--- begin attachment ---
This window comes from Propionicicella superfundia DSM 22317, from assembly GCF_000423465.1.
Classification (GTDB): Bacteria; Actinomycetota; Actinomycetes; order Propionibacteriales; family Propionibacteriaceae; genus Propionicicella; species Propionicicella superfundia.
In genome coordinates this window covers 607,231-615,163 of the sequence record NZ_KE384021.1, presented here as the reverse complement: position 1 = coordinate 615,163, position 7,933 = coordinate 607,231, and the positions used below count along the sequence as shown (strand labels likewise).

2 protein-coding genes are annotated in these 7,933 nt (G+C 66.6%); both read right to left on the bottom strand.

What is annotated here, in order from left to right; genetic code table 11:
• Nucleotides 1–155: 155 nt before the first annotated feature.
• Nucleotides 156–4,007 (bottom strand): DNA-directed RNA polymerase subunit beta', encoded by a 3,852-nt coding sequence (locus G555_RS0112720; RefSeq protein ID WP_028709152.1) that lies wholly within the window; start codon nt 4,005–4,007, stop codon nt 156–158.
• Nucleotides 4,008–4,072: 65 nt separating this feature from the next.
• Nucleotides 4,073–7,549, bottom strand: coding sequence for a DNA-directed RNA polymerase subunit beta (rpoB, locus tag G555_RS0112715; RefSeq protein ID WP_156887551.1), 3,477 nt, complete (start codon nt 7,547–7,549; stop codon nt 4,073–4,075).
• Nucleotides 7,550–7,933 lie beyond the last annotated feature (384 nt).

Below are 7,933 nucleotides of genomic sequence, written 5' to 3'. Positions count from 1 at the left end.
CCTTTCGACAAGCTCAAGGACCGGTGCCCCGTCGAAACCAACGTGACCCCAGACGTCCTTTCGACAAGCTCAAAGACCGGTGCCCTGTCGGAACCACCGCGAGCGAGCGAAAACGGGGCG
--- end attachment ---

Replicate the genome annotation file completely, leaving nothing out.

This window comes from Propionicicella superfundia DSM 22317, from assembly GCF_000423465.1.
Classification (GTDB): Bacteria; Actinomycetota; Actinomycetes; order Propionibacteriales; family Propionibacteriaceae; genus Propionicicella; species Propionicicella superfundia.
In genome coordinates this window covers 607,231-615,163 of the sequence record NZ_KE384021.1, presented here as the reverse complement: position 1 = coordinate 615,163, position 7,933 = coordinate 607,231, and the positions used below count along the sequence as shown (strand labels likewise).

2 protein-coding genes are annotated in these 7,933 nt (G+C 66.6%); both read right to left on the bottom strand.

What is annotated here, in order from left to right; genetic code table 11:
• Nucleotides 1–155: 155 nt before the first annotated feature.
• Nucleotides 156–4,007 (bottom strand): DNA-directed RNA polymerase subunit beta', encoded by a 3,852-nt coding sequence (locus G555_RS0112720; RefSeq protein ID WP_028709152.1) that lies wholly within the window; start codon nt 4,005–4,007, stop codon nt 156–158.
• Nucleotides 4,008–4,072: 65 nt separating this feature from the next.
• Nucleotides 4,073–7,549, bottom strand: coding sequence for a DNA-directed RNA polymerase subunit beta (rpoB, locus tag G555_RS0112715; RefSeq protein ID WP_156887551.1), 3,477 nt, complete (start codon nt 7,547–7,549; stop codon nt 4,073–4,075).
• Nucleotides 7,550–7,933 lie beyond the last annotated feature (384 nt).

Below are 7,933 nucleotides of genomic sequence, written 5' to 3'. Positions count from 1 at the left end.
CCTTTCGACAAGCTCAAGGACCGGTGCCCCGTCGAAACCAACGTGACCCCAGACGTCCTTTCGACAAGCTCAAAGACCGGTGCCCTGTCGGAACCACCGCGAGCGAGCGAAAACGGGGCG